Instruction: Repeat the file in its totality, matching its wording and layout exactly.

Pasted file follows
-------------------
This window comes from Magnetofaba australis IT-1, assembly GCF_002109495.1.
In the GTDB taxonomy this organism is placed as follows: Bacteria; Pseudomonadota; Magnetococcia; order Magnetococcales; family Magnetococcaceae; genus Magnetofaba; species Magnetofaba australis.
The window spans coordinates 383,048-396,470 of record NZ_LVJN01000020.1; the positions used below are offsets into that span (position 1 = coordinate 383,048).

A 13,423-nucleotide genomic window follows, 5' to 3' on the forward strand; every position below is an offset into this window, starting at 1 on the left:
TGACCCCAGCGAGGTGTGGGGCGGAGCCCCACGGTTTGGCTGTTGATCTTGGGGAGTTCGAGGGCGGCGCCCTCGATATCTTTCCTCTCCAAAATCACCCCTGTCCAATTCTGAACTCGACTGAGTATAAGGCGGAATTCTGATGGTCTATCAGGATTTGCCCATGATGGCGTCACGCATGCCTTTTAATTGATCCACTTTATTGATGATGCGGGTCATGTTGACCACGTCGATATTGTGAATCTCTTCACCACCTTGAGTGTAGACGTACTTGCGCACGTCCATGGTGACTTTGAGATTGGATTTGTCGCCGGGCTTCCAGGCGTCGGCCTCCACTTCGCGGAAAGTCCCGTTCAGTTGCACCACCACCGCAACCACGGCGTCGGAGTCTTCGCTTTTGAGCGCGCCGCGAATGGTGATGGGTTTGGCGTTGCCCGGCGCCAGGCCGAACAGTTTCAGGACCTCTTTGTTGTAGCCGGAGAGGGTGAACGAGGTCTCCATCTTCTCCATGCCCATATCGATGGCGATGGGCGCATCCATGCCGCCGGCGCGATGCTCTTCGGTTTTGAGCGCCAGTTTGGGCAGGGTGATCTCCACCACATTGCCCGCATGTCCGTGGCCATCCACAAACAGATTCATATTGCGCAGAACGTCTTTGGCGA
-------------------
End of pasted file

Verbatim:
This window comes from Magnetofaba australis IT-1, assembly GCF_002109495.1.
In the GTDB taxonomy this organism is placed as follows: Bacteria; Pseudomonadota; Magnetococcia; order Magnetococcales; family Magnetococcaceae; genus Magnetofaba; species Magnetofaba australis.
The window spans coordinates 383,048-396,470 of record NZ_LVJN01000020.1; the positions used below are offsets into that span (position 1 = coordinate 383,048).

A 13,423-nucleotide genomic window follows, 5' to 3' on the forward strand; every position below is an offset into this window, starting at 1 on the left:
TGACCCCAGCGAGGTGTGGGGCGGAGCCCCACGGTTTGGCTGTTGATCTTGGGGAGTTCGAGGGCGGCGCCCTCGATATCTTTCCTCTCCAAAATCACCCCTGTCCAATTCTGAACTCGACTGAGTATAAGGCGGAATTCTGATGGTCTATCAGGATTTGCCCATGATGGCGTCACGCATGCCTTTTAATTGATCCACTTTATTGATGATGCGGGTCATGTTGACCACGTCGATATTGTGAATCTCTTCACCACCTTGAGTGTAGACGTACTTGCGCACGTCCATGGTGACTTTGAGATTGGATTTGTCGCCGGGCTTCCAGGCGTCGGCCTCCACTTCGCGGAAAGTCCCGTTCAGTTGCACCACCACCGCAACCACGGCGTCGGAGTCTTCGCTTTTGAGCGCGCCGCGAATGGTGATGGGTTTGGCGTTGCCCGGCGCCAGGCCGAACAGTTTCAGGACCTCTTTGTTGTAGCCGGAGAGGGTGAACGAGGTCTCCATCTTCTCCATGCCCATATCGATGGCGATGGGCGCATCCATGCCGCCGGCGCGATGCTCTTCGGTTTTGAGCGCCAGTTTGGGCAGGGTGATCTCCACCACATTGCCCGCATGTCCGTGGCCATCCACAAACAGATTCATATTGCGCAGAACGTCTTTGGCGA